Pumping milk at work is not an easy experience both physically and emotionally. How did you deal with this and what kind of support did you receive?

I made it a point to pump milk regularly at work at the fixed time and thankfully, I had the support to do so. Although, initially, I used to miss my daughter and our skin-skin bonding, I used to watch her videos and pictures while pumping at work. We both fell into a routine; Mila used to drink milk around 8 times a day. Three meals were from a bottle with expressed milk and the other meals were directly from me at home. I would feed her from my breast at 7 am, then leave for work at 7.30 am. I pumped consistently at 10am, 1pm and 4pm. I used to store the pumped milk in the fridge at my workplace for her next day meal.

For interested parents, I used the Medela swing maxi double electric breast pump which worked like a charm. And for storing milk, the lid on the bottles came with labels to mark the date and time. They also came with a tray which helped me organise them by time and date in the fridge.

Did Mila find it difficult to transition between breast and bottle everyday? How did you address challenges around this?

Right from the first day, luckily, Mila never had difficulty transitioning between bottle and my breast. I did notice that she used to wake up a lot more in the nights and feed directly from me. Gradually, as I started weaning her, she used to feed from my breast only in the nights. I started replacing every ‘expressed-milk’ meal with solid foods. By the 7th month, I stopped pumping milk at work. However, until she turned three, she used to wake up in the nights to feed from me. I attributed this to her longing for skin-skin contact and bonding with me and enjoyed it.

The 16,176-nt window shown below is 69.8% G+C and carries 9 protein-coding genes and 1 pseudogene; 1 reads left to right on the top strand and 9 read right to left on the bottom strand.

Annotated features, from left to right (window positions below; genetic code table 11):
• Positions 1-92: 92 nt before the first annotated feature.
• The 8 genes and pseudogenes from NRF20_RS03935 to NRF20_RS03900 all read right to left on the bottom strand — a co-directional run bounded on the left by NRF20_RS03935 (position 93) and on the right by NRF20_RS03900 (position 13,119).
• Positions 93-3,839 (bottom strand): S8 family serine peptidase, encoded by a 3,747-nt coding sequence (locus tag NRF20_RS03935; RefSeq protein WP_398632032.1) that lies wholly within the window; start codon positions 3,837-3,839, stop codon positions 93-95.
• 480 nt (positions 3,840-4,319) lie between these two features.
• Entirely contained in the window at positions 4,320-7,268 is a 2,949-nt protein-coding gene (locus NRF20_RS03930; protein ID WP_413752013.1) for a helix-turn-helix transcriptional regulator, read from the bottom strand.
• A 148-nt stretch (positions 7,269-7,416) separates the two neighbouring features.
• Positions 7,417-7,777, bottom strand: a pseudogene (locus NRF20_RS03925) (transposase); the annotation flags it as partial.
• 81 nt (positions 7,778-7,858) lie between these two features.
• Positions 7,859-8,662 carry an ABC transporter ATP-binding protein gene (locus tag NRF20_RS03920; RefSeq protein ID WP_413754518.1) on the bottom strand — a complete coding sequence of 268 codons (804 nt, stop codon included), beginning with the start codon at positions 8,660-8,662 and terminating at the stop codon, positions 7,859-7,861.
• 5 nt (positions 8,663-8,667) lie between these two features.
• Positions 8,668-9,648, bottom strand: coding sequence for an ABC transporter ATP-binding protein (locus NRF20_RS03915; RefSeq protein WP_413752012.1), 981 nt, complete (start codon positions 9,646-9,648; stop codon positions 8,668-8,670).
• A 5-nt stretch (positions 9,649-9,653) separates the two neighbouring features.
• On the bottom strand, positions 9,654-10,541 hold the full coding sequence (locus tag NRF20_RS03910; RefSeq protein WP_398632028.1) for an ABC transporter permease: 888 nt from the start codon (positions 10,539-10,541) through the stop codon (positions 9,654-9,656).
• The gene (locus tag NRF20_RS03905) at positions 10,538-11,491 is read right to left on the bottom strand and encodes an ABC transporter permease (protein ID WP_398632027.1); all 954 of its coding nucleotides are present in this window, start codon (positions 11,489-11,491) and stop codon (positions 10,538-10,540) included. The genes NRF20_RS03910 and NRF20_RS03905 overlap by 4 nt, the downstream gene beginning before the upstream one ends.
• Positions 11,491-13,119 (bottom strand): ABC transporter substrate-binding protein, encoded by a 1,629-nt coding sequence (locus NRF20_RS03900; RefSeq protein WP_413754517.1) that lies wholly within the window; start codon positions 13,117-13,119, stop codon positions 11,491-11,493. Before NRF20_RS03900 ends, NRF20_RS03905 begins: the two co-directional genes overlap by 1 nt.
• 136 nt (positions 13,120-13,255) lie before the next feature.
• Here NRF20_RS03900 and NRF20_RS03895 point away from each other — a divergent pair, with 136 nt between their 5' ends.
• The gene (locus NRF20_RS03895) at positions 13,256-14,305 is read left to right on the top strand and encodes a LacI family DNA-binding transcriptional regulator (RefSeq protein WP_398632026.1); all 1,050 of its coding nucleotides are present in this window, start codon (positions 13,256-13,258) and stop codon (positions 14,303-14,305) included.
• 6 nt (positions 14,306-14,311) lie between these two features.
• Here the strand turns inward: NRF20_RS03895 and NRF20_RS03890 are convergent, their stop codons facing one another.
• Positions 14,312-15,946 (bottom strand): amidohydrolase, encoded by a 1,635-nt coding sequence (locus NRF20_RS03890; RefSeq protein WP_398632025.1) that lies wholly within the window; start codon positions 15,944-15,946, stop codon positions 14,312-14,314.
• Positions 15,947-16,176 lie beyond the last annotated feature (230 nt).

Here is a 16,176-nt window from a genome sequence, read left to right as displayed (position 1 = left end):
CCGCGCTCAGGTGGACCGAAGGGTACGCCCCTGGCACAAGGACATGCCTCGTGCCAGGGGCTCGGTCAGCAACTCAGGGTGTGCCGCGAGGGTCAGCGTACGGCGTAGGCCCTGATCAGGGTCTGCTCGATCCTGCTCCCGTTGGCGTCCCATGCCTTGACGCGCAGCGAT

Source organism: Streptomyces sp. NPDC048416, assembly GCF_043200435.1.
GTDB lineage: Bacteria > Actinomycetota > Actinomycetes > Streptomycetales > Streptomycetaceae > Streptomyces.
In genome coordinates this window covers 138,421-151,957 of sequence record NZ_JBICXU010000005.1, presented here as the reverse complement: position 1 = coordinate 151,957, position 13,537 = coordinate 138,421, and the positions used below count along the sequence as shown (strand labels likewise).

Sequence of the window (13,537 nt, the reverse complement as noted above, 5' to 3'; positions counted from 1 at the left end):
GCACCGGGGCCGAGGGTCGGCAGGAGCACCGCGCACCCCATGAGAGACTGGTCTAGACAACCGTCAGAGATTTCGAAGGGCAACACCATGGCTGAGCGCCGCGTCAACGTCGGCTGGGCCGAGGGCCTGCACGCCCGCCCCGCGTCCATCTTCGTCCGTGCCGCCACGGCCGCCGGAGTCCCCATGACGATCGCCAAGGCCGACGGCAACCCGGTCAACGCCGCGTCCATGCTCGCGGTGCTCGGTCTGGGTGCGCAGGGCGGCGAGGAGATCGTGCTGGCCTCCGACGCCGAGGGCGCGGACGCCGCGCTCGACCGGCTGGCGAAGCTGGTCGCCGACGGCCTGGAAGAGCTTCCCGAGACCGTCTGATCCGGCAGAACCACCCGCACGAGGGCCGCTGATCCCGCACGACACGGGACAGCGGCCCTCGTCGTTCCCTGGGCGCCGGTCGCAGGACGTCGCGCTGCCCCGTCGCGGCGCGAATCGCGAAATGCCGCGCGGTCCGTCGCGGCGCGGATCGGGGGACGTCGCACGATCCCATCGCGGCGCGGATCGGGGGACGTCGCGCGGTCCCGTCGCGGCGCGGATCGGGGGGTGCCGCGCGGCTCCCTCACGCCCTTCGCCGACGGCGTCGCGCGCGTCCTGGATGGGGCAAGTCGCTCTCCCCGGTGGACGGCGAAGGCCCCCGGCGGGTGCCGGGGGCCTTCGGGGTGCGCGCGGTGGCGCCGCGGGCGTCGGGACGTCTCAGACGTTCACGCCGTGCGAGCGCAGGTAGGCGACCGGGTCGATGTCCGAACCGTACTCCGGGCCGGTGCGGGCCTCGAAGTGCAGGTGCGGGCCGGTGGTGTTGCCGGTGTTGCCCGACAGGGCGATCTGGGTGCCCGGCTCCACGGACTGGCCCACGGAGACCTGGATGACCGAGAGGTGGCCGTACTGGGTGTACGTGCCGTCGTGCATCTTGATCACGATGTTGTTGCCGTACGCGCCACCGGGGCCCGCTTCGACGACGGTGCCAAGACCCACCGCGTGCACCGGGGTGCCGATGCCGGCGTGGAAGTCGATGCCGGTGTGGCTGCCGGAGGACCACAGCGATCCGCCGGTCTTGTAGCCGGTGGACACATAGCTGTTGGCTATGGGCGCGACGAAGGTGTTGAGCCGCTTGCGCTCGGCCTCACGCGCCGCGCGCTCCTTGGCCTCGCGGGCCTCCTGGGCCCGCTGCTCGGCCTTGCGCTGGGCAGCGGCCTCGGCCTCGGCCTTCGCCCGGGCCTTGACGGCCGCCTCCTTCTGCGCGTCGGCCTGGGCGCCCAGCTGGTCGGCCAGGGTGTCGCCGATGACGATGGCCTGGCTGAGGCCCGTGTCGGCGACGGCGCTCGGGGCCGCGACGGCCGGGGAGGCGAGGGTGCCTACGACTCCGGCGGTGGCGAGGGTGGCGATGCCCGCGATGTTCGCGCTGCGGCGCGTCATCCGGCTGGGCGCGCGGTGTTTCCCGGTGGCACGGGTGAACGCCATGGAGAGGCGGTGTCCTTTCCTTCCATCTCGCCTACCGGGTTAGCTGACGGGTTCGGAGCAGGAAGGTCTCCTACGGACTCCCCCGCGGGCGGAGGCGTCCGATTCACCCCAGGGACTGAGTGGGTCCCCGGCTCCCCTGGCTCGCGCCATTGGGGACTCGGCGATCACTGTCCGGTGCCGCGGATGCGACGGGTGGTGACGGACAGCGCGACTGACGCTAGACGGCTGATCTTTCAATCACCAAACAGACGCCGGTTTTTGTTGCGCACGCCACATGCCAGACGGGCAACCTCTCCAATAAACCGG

How did you manage to strike some kind of balance between healing after a cesarean section, being available for Mila and also working both at home and outside?

I have to thank several people for this. My husband is my biggest support and shares all the household chores with me. There is no task in the house that is done only by me. I also have to thank my work environment as I never had to bring back any work home. In the initial months, my mother-in-law and mother helped me a lot. I definitely have to thank Mila’s caretakers at her daycare who gave me the trust and confidence.

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We made this work by always waking up and going to bed on time. We tried and planned ahead. For example, it would take me only 5 minutes to come up with a meal plan, but this saves time and energy instead of worrying what to cook and what to shop everyday. I also learnt to listen to my body and never pushed myself beyond a certain limit. When I knew I couldn’t handle something, I learnt to ask for help and look for alternative solutions. On those days when the routine becomes mundane, we helped each other or just went out as a family to break the repetition. I also helped my body and mind heal by engaging in activities like swimming and running, watching movies once in a while and taking breaks to relax when needed. All of this helped me rejuvenate and get better.